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Date::Manip::Lang::english(3)  User Contributed Perl Documentation  Date::Manip::Lang::english(3)

NAME
       Date::Manip::Lang::english - English language support.

SYNOPSIS
       This module contains a list of words and expressions supporting the language. It is not
       intended to be used directly (other Date::Manip modules will load it as needed).

LANGUAGE EXPRESSIONS
       The following is a list of all language words and expressions used to write times and/or
       dates.

       All strings are case insensitive.

       Month names and abbreviations
	   When writing out the name of the month, several different variations may exist
	   including full names and abbreviations.

	   The following month names may be used:

	      January

	      February

	      March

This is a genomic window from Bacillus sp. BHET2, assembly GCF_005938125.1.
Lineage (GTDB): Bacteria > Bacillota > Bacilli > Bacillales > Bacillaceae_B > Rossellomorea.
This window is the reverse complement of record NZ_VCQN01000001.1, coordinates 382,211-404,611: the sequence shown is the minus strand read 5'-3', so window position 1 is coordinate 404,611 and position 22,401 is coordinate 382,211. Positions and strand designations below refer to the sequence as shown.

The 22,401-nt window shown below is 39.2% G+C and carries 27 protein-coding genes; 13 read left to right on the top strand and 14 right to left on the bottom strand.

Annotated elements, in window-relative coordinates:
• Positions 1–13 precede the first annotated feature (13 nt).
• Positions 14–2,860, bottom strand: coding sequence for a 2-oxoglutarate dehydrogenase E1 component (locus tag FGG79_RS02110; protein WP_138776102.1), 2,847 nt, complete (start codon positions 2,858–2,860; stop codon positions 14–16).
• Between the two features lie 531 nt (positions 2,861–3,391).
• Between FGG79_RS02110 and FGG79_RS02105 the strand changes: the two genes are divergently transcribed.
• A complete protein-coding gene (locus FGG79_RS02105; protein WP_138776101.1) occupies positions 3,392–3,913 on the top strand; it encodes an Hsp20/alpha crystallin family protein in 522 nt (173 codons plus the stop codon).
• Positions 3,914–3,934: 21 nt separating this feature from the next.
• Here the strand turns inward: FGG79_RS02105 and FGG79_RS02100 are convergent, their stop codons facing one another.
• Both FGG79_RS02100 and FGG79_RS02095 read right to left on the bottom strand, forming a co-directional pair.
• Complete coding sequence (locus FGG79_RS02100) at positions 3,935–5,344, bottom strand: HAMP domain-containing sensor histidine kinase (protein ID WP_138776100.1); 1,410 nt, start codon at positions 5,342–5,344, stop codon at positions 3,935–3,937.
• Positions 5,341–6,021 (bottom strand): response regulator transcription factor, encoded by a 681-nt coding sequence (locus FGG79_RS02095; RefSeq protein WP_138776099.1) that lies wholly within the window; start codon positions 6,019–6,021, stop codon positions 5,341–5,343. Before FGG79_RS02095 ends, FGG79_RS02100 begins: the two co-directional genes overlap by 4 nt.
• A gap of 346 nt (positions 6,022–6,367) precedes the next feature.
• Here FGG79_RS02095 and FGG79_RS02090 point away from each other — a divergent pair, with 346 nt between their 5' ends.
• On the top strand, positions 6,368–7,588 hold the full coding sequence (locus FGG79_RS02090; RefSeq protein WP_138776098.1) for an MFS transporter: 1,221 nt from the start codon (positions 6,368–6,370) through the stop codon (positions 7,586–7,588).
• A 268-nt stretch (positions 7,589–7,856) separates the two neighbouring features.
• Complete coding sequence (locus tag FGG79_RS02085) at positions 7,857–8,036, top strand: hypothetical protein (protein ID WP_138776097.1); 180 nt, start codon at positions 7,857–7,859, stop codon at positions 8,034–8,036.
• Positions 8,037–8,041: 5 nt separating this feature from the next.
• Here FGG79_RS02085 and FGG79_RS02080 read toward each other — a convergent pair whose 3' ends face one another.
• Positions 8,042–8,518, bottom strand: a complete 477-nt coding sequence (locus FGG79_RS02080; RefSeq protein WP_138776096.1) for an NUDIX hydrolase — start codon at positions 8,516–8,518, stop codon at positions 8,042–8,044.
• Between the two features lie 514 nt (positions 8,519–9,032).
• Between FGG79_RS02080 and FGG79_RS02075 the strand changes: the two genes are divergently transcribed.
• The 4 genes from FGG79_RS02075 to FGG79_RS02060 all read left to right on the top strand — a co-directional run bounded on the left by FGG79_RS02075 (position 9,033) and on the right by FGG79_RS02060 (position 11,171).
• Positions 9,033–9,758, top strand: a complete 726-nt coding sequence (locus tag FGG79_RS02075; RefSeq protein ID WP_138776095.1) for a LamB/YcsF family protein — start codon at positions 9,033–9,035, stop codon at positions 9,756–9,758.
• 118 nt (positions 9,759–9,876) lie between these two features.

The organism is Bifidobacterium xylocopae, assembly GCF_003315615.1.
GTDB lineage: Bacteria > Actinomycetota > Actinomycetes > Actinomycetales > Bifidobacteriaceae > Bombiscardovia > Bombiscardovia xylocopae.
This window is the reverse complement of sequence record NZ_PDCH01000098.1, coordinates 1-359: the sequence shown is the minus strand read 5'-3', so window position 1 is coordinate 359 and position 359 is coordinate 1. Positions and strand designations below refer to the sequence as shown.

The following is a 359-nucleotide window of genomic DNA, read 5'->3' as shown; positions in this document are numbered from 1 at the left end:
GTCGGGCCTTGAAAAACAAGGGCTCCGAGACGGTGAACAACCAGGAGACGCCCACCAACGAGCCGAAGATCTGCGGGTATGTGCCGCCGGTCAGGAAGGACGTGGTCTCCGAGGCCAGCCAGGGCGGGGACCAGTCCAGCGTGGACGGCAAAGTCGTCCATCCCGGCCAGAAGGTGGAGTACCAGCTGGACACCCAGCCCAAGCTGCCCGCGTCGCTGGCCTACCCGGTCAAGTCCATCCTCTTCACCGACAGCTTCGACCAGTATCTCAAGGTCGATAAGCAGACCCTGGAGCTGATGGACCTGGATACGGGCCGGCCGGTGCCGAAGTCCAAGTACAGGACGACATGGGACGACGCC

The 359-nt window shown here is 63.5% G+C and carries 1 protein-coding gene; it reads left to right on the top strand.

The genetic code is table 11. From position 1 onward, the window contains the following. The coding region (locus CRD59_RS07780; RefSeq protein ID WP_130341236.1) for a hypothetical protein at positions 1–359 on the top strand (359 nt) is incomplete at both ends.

April

	      May

	      June

	      July

	      August

	      September

	      October

	      November

	      December

	   The following abbreviations may be used:

	      Jan
	      Jan.

	      Feb
	      Feb.

	      Mar
	      Mar.

	      Apr
	      Apr.

	      May
	      May.

	      Jun
	      Jun.

	      Jul
	      Jul.

	      Aug
	      Aug.

	      Sep
	      Sept
	      Sep.
	      Sept.

	      Oct
	      Oct.

	      Nov
	      Nov.

	      Dec
	      Dec.

       Day names and abbreviations
	   When writing out the name of the day, several different variations may exist including
	   full names and abbreviations.

	   The following day names may be used:

	      Monday

	      Tuesday

	      Wednesday

	      Thursday

	      Friday

	      Saturday

	      Sunday

	   The following abbreviations may be used:

	      Mon
	      Mon.

	      Tue
	      Tues
	      Tue.
	      Tues.

	      Wed
	      Wed.

	      Thu
	      Thur
	      Thu.
	      Thur.

	      Fri
	      Fri.

	      Sat
	      Sat.

	      Sun
	      Sun.

	   The following short (1-2 characters) abbreviations may be used:

	      M

	      T

	      W

	      Th

	      F

	      Sa

	      S

       Delta field names